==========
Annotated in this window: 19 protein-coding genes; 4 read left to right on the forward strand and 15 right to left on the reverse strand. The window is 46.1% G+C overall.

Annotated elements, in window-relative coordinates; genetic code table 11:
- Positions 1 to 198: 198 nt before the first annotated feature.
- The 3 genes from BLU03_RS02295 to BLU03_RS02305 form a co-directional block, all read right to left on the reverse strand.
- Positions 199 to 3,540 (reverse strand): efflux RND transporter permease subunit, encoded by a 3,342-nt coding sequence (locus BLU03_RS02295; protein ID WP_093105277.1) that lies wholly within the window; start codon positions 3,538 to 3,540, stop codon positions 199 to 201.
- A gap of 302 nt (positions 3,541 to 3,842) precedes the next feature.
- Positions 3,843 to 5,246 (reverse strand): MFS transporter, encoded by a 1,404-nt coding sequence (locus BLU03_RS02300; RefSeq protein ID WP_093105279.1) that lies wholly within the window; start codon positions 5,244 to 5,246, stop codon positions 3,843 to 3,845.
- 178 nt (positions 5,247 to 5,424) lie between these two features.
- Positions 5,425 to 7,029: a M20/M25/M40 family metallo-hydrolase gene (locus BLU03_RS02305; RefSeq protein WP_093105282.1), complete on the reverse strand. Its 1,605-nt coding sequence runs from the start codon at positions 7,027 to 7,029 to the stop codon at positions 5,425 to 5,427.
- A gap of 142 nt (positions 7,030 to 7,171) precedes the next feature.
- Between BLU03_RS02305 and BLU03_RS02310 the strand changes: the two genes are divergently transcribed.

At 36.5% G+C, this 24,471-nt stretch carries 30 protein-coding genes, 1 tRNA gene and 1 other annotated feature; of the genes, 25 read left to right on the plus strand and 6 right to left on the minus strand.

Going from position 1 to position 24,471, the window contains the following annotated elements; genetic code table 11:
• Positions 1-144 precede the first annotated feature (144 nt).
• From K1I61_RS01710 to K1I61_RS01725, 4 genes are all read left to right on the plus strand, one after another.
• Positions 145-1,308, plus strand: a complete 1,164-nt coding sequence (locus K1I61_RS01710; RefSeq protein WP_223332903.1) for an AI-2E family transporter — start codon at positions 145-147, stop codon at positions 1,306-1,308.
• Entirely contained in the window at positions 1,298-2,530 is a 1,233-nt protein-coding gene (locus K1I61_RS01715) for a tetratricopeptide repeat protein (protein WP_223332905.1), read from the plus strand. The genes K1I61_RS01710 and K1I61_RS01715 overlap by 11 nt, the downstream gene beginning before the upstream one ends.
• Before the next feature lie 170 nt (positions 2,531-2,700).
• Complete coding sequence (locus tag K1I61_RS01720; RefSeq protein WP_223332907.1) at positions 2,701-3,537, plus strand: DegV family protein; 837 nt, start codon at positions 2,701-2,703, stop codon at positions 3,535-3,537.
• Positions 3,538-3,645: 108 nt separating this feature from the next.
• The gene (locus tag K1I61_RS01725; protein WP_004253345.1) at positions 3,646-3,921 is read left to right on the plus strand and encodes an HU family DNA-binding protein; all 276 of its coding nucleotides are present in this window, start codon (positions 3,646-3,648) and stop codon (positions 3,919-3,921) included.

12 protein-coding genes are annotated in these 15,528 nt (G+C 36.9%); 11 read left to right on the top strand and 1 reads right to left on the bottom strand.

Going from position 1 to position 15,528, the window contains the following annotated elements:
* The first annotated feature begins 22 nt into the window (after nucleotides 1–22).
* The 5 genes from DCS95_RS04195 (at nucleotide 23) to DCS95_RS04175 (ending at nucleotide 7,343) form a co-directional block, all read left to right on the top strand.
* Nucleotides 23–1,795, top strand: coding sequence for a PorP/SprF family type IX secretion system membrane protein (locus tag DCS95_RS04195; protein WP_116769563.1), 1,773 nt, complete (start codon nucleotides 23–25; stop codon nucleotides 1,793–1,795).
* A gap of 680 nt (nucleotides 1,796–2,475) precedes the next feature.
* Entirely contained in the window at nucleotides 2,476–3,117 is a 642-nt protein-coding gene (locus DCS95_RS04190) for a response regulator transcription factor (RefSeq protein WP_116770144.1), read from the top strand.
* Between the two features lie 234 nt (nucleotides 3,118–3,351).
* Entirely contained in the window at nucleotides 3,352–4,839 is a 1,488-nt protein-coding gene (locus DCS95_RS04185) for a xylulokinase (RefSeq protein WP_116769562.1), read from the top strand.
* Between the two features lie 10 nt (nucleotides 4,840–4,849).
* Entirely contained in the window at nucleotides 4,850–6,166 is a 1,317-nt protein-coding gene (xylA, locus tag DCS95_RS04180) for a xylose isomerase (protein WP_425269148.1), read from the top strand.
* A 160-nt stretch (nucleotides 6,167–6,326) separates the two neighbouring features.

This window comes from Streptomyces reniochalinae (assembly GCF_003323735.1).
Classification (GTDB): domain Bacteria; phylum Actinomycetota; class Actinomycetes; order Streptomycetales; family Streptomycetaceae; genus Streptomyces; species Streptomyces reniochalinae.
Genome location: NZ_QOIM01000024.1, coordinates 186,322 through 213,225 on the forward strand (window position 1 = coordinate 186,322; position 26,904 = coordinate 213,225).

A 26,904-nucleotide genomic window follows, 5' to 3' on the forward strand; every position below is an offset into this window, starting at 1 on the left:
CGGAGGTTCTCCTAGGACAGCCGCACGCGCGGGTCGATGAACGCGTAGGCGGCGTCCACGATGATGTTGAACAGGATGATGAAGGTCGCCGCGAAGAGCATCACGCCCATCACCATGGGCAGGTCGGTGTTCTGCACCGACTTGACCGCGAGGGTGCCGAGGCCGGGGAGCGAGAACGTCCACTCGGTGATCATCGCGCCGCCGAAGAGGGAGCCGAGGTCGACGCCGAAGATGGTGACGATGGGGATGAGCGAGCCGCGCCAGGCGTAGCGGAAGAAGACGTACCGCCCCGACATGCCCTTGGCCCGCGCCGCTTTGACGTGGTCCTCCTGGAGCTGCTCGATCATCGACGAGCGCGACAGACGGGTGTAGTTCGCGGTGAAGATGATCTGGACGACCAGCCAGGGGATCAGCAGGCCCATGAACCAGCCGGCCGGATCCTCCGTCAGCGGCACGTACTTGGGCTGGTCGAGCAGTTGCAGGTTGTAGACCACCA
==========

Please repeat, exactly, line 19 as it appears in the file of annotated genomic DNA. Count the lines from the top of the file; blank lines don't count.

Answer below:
• Complete coding sequence (locus tag K1I61_RS01720; RefSeq protein WP_223332907.1) at positions 2,701-3,537, plus strand: DegV family protein; 837 nt, start codon at positions 2,701-2,703, stop codon at positions 3,535-3,537.